I’ve fallen hard for Ella Risbridger.
I found my way to her through Cupboard love: my biggest romances always begin in the kitchen, which led me to her website, and to her writing about her late partner, and his cancer. And, ultimately, to Midnight Chicken, her cookbook cum memoir. Wherein she writes:
I always start with a cup of tea. Writing this down it feels simultaneously absurdly English, and also not at all English, to have a proper cup of tea in the morning. Yorkshire, with a splash of milk and a teaspoon of sugar (brewed in the cup, milk and sugar and the teabag waiting for the kettle to boil), or Earl Grey with a brief twist-and-pinch of lemon. Lady Grey, Lapsang Souchong, green, red. Begin with a big mug of tea. Or maybe you’d rather have coffee. Three spoonfuls of ground beans in the bottom of the cafetiere, water just off boiling, and the bold crema that emerges when you press the plunger down, all glass and silver and daringly continental. I take mine black, first thing. Black, and back to bed — and perhaps that’s a good rule, for the morning: however you begin, take it back to bed. I set the alarm ten minutes earlier just for this. Some people meditate; I make to-do lists in bed with a mug of something hot. Propped up against the pillows, cup in one hand, pen in the other, contemplating the day ahead: it’s sort of like a battle plan.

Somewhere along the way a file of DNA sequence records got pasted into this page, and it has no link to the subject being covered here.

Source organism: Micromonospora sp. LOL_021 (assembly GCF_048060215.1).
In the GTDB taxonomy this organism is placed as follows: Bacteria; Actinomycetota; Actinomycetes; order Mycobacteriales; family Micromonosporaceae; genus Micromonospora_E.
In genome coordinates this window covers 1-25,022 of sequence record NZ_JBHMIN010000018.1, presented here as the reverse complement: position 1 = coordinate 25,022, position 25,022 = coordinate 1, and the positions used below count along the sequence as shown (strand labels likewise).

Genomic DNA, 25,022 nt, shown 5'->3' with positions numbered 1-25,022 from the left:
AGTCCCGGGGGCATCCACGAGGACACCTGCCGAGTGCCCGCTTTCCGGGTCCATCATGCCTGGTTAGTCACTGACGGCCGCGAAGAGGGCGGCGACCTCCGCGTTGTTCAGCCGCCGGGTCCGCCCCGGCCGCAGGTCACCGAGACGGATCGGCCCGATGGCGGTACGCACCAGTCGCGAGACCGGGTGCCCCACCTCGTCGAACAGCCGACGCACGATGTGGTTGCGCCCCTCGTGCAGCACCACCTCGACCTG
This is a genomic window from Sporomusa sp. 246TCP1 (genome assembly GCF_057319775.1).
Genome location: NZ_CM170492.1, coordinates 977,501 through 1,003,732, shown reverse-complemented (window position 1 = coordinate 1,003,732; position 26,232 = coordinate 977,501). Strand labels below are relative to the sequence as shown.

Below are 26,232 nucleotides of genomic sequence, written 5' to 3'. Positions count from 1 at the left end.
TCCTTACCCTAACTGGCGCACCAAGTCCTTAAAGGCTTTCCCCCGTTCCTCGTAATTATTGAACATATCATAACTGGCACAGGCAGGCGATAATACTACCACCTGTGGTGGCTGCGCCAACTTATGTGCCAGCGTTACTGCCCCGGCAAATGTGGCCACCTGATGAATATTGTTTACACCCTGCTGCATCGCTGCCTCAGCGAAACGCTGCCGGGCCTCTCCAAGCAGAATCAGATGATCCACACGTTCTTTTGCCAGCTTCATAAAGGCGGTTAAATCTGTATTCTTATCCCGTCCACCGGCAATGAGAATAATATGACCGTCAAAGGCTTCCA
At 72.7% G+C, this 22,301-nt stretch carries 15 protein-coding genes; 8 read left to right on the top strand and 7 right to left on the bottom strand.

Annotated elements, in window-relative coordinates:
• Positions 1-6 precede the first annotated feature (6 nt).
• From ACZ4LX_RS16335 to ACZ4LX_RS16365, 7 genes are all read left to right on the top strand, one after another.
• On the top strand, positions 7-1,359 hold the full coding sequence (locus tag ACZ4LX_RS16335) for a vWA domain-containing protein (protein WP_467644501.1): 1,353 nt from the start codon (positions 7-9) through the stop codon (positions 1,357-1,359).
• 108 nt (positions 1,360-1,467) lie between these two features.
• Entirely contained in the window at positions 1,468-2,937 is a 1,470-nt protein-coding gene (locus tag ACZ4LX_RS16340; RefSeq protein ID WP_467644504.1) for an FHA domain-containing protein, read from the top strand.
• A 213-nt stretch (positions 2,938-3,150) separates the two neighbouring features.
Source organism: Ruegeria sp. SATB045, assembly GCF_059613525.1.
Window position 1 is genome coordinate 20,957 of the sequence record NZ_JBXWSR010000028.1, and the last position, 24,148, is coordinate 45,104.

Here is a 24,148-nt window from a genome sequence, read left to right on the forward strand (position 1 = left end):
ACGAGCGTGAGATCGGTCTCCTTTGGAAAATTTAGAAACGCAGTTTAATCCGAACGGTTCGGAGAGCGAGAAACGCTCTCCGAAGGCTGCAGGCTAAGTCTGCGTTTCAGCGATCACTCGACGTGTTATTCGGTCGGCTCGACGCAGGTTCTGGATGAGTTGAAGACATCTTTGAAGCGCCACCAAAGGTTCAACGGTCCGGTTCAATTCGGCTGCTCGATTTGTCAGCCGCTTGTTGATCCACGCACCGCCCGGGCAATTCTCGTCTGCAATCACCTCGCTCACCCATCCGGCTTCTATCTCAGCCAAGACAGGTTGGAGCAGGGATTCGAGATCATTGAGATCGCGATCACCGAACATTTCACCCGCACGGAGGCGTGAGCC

When I was a little girl, every day I used to tell my mum: this is my Big Plan, and this is my Little Plan. I still do this, and I always begin both plans with breakfast. Partly because that or way the to-do list gets off to a good start, and partly because breakfast is important. Old wives and young nutritionists are united on this one: eat breakfast, and eat breakfast well. Breakfast like a king, the old saying goes. And I do. So should you. A small space carved out at the very beginning of the day just for you — it makes everything else smoother, tidier, easier.
Reading this, I became conscious that my morning routine, for as long as I can remember, has seemed a frantic giant slalom, a race to get myself up, get Oliver up, get us abluted and dress and fed and ready for the 9:30 a.m. gong, when our respective days start formally.
A decade ago, I had yet to become a skier in this race, having shirked all responsibility for the morning, save walking Oliver to school, to Catherine. And even the walking-to-school part was in some doubt, as I wrote in 2007: